Investigating boron isotopes in a middle Jurassic micritic sequence: Primary vs. diagenetic signal | INSTITUT DE PHYSIQUE DU GLOBE DE PARIS


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  Investigating boron isotopes in a middle Jurassic micritic sequence: Primary vs. diagenetic signal

Publication Type:

Journal Article


Chemical Geology, Volume 275, Issue 3-4, p.117-126 (2010)



Accession Number:




UMR 7154 ; Géochimie et Cosmochimie ; N° Contribution : 2641 ; Boron isotopes; MC-ICP-MS; Bulk rock; Carbonate; Jurassic; Diagenesis


Boron isotope abundance in carbonates provides a powerful proxy for seawater pH reconstructions. Nevertheless, application of this proxy on bulk rocks has never been clearly investigated. Herein, boron isotopes were measured in early Bajocian samples from the Terminilletto section (Italy) to explore the meaning of bulk rock delta B-11 values in paleo-environmental investigations. In the southwestern Tethys, the early Bajocian is marked by a change in sedimentation from calcareous to radiolaritic lithologies, concomitant with a delta C-13 positive excursion and a sedimentary hiatus in several calcareous sections. The isotopic compositions of boron extracted from Terminilletto samples range from 10%. to 12% and boron content from 0.75 to 1.45 ppm, both lower than modern ranges. This implies either diagenesis or a lower boron concentration in Jurassic seawater. Boron isotopic compositions are compared to major and trace element analyses to investigate potential alteration of the carbonate primary signal. Fe and Al contents provide useful information on both clay contamination and sedimentation style. The delta B-11 values measured in carbonates constrain the boron isotopic composition of the precipitating fluid, either seawater or derived from seawater, regarding that both delta B-11 and delta O-18 are consistent with marine signatures. Jurassic seawater delta B-11 might have been lower than the modem one. The delta B-11 variations, consistent with micropaleontological observations, suggest a seawater alkalinization reflecting the atmospheric CO2 decrease after a probable phase of volcanism intensification prior to the Aalenian-Bajocian boundary. The carbonate crisis itself might also have promoted pH rise through progressive [CO32-] accumulation in seawater. (C) 2010 Elsevier B.V. All rights reserved.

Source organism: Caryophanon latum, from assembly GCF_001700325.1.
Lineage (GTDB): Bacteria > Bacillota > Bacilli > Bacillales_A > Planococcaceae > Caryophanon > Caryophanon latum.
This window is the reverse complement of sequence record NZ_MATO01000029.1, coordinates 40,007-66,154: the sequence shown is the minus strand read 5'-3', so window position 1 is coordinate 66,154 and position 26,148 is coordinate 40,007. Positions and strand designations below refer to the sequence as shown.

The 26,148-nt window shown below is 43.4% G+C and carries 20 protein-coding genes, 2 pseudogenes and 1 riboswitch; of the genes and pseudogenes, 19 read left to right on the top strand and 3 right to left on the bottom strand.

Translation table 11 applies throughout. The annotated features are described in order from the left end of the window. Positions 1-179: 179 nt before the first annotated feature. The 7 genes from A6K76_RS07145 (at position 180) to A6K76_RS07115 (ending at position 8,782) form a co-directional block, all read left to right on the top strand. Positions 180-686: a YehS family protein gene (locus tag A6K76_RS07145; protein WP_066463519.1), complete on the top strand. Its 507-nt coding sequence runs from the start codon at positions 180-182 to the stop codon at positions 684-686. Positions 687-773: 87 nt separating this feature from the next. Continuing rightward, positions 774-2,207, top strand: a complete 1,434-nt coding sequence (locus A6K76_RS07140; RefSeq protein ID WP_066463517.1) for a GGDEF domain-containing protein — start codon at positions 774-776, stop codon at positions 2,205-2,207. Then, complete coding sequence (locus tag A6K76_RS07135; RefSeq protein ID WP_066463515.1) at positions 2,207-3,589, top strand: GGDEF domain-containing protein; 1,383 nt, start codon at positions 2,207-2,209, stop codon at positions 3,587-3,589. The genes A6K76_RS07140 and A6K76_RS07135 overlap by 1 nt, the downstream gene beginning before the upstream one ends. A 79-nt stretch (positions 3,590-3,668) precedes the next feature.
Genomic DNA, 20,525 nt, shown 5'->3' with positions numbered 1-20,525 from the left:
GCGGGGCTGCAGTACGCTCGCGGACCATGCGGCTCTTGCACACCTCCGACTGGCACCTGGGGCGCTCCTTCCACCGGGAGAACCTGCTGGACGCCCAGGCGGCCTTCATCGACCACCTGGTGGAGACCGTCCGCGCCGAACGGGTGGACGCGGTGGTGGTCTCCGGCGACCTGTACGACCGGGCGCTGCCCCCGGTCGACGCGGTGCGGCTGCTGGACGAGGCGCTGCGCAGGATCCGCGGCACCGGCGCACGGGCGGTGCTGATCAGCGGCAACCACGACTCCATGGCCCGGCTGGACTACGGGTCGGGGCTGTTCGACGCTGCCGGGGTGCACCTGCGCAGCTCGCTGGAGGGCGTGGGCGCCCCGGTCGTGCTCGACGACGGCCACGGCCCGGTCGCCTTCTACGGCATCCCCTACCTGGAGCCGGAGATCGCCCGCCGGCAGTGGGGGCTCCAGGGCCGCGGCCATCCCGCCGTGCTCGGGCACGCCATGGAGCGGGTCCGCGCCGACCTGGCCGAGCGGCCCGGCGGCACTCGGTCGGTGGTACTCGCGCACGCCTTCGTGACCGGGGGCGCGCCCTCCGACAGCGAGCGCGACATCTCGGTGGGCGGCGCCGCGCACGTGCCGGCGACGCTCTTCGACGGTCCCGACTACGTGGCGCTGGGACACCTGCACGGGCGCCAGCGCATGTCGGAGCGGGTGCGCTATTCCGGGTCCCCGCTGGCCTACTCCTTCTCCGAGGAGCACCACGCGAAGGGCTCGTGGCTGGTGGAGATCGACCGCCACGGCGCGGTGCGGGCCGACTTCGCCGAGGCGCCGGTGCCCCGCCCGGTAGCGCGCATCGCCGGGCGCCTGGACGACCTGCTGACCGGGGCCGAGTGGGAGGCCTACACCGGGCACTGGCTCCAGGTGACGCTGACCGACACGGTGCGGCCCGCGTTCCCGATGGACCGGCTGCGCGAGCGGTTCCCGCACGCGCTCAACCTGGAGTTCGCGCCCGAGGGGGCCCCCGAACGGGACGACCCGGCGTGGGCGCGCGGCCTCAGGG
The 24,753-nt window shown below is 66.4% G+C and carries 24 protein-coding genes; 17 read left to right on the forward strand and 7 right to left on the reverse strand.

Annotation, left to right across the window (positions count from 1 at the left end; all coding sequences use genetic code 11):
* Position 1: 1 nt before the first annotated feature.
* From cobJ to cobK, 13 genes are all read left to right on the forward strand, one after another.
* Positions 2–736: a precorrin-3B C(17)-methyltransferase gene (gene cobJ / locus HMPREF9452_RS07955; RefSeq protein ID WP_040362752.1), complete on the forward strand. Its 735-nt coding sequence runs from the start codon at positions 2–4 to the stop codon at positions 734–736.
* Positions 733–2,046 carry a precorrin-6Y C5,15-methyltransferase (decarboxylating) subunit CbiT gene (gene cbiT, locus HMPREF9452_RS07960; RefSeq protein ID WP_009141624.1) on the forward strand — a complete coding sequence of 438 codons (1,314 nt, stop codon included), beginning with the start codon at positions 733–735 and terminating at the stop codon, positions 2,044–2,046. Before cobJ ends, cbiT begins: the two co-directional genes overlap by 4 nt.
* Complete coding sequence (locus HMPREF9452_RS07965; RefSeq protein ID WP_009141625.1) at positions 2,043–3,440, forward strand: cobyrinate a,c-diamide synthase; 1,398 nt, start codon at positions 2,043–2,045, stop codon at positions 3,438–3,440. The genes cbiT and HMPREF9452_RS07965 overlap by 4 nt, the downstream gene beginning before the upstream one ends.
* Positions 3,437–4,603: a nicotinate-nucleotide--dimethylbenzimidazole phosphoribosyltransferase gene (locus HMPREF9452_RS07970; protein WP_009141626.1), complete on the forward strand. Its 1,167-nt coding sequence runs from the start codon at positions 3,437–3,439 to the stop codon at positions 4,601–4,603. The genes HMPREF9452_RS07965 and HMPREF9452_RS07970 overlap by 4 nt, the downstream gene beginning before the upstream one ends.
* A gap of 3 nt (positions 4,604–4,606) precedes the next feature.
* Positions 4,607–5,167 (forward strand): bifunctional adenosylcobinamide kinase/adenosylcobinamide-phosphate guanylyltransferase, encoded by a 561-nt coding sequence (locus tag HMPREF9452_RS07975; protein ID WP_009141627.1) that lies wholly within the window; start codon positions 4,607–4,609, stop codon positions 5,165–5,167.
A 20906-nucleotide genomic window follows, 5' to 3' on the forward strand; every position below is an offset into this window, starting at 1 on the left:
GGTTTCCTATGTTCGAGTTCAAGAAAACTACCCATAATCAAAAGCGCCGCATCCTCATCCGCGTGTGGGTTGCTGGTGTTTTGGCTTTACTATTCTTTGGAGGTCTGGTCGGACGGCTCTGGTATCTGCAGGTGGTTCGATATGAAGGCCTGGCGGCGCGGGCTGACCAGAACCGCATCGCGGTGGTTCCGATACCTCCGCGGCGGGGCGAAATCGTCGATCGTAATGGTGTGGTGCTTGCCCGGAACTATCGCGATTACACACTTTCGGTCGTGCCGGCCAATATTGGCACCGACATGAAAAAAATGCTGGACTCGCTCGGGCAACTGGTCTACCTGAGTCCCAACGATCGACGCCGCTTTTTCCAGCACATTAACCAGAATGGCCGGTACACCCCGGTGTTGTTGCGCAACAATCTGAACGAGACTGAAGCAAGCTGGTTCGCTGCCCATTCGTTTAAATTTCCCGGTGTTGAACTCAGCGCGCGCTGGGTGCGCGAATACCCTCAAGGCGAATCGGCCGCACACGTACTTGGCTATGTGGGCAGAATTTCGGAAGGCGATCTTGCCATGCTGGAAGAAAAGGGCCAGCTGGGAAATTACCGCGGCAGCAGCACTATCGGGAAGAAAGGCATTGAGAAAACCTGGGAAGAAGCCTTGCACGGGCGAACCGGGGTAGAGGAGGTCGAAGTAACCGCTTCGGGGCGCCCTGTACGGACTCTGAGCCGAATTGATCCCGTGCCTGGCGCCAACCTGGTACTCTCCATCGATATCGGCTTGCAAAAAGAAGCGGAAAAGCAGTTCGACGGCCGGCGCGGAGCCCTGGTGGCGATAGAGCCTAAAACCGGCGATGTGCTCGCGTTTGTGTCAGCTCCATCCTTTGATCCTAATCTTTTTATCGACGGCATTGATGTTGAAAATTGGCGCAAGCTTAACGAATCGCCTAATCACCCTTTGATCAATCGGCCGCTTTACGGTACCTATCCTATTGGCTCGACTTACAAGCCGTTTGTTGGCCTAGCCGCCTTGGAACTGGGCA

Paris, Guillaume Bartolini, Annachiara Donnadieu, Yannick Beaumont, Valérie Gaillardet, Jérôme